Bev Scalze, former Minnesota lawmaker, entrepreneur, wildlife artist and longtime civic leader from Little Canada, died Wednesday following a battle with cancer, colleagues said. She was 77 years old.
Scalze’s career in the public service has been deep. Between 1979 and 2002, she served on Little Canada City Council and held positions in a multitude of civic organizations, including the PTA, the Chamber of Commerce and the Ramsey County League of Local Governments.
She unsuccessfully ran for the Minnesota House as a candidate for the Democratic-Farmer-Worker Party in 2002, but was elected in 2004 and served in the House until 2012, when she was elected. in the State Senate. She served until 2016, when she chose not to run.
Scalze is a co-author of the 2008 Legacy Amendment which funds the outdoors, the arts and cultural heritage, and she has worked on numerous public infrastructure bills.
Her years in the legislature have touched many, according to a number of lawmakers who spoke to her in the Senate Thursday before falling silent in her memory.
“She was among the most dedicated public servants I have ever known,” said Senator Chuck Wiger, DFL-Maplewood, who said he has known Scalze for about 40 years. “She had an impact. She took issues to heart and always sought consensus.
Senator Jason Isaacson, DFL-Shoreview, who succeeded Scalze, shared an anecdote of the first time he spoke to her. Isaacson said he called to tell her he wanted to run for her seat when she decided to retire.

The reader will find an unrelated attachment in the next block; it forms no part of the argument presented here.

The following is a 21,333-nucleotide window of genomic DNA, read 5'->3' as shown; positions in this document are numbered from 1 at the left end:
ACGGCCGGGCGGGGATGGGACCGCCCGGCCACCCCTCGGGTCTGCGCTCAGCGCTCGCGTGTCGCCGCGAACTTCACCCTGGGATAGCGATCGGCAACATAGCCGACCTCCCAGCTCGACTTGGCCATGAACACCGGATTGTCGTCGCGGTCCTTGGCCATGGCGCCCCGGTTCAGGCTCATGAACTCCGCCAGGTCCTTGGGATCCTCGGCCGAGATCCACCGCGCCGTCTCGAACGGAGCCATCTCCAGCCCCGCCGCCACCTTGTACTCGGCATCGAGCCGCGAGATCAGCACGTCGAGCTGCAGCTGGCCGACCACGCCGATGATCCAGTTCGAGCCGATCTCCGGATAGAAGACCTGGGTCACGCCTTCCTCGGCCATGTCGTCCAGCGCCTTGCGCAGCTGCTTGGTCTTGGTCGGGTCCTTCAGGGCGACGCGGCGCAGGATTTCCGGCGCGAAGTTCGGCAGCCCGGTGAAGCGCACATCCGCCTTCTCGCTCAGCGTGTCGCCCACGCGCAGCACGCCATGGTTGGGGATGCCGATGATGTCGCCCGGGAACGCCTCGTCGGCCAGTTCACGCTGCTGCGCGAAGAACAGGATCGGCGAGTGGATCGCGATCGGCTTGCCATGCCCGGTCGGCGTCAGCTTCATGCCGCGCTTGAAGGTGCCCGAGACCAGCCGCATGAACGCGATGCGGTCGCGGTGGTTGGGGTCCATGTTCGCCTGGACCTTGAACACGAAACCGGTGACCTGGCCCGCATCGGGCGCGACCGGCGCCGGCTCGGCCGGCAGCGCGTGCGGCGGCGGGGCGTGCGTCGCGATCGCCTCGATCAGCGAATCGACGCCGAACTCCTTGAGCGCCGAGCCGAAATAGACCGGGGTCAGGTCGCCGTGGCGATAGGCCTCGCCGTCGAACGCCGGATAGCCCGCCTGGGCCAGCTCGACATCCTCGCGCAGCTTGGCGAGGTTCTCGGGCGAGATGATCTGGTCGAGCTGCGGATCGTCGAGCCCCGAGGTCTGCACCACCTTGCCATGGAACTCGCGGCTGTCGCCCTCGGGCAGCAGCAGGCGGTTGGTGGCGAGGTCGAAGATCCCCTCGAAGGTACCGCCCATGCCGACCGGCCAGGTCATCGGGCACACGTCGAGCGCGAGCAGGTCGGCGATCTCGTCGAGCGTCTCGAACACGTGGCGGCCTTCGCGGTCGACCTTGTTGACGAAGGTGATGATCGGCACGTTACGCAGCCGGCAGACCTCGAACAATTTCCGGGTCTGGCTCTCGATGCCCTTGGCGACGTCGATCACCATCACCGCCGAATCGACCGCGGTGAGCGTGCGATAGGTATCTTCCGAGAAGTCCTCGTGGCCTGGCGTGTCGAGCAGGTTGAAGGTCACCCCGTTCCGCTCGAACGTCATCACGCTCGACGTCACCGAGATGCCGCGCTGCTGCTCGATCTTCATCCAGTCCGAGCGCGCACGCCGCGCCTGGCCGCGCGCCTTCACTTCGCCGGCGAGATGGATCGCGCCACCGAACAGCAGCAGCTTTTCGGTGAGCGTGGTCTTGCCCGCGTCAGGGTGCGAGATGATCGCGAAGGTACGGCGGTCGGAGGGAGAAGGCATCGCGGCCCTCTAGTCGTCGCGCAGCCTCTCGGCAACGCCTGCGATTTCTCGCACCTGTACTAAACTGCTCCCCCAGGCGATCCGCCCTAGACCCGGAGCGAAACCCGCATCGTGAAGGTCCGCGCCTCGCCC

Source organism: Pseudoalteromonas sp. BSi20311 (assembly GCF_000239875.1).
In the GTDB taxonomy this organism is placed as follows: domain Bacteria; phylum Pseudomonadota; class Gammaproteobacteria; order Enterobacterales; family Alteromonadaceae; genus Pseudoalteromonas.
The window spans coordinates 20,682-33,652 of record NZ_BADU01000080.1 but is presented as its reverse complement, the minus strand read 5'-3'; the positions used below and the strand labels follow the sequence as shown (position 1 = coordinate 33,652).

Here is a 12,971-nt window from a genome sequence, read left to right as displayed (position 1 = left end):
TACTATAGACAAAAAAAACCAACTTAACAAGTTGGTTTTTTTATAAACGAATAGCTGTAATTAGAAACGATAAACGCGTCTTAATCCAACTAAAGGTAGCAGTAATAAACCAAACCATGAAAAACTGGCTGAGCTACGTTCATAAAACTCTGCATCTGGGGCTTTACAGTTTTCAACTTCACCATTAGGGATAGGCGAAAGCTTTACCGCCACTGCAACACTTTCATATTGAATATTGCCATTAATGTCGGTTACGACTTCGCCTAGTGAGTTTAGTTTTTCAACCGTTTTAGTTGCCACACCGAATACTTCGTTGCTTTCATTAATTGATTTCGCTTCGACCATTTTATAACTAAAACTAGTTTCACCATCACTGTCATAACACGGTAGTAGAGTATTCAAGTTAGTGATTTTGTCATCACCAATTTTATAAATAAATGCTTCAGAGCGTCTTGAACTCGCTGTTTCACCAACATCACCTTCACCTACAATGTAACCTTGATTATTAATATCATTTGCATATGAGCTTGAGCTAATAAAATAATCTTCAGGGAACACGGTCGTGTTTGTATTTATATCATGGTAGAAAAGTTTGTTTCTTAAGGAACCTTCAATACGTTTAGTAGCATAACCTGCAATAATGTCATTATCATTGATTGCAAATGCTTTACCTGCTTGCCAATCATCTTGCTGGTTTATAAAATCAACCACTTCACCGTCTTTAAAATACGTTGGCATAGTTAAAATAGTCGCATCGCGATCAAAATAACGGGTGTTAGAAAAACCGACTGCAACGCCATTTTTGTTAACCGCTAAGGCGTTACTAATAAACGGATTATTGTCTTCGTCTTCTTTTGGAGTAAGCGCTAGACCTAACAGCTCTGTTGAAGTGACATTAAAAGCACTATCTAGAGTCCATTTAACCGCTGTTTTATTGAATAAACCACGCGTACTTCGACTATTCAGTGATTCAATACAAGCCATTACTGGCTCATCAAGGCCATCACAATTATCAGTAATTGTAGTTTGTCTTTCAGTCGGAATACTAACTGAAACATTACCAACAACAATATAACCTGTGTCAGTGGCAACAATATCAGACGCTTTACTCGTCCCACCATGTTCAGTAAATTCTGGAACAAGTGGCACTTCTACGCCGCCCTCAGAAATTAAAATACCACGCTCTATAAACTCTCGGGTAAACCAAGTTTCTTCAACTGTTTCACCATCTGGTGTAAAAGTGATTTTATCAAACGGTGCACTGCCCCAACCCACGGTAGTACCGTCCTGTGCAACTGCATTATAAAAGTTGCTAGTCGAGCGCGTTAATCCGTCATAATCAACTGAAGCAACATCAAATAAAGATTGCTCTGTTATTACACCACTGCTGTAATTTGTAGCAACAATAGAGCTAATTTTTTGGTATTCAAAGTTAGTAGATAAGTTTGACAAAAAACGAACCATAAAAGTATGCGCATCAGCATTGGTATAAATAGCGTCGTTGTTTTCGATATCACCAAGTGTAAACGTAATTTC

“She hung up on me,” laughed Isaacson, conceding that her ambitions at the time were premature. “She had little time for someone who hadn’t been proven.” However, said Isaacson, it was Scalze who several years later called her and asked her to run for her seat when she decided to retire.
“The only word that comes to mind personally is ‘nice’,” Senate Majority Leader Paul Gazelka of R-East Gull Lake said Thursday. “It was just good to be around her.”
Scalze was born in Baudette and studied art in the subway, graduating from the College of Visual Arts at White Bear Lake and Century College. In 1991, his portrayal of a brook trout won the Department of Natural Resources’ annual Trout and Salmon Habitat Stamp Competition.
In 1996, Scalze and her husband, Bob, purchased Hoffman Corner Heating and Air Conditioning. Bob Scalze died in 2018. At the time, the couple, who had been married for 55 years, had two children and five grandchildren.
Senator Sandy Pappas, DFL-St. Paul, said Scalze’s deep ties to the North Metro were evident last year at a driving birthday party her friends and family threw for her.
“There were 75 cars driving past his house with signs,” Pappas said.
Pappas recalled a quote Scalze once said: “You do a lot of things for your children, but you go to the wall for your grandchildren. I want to leave them something they can be proud of.
Bev Scalze’s services were not finalized Thursday afternoon.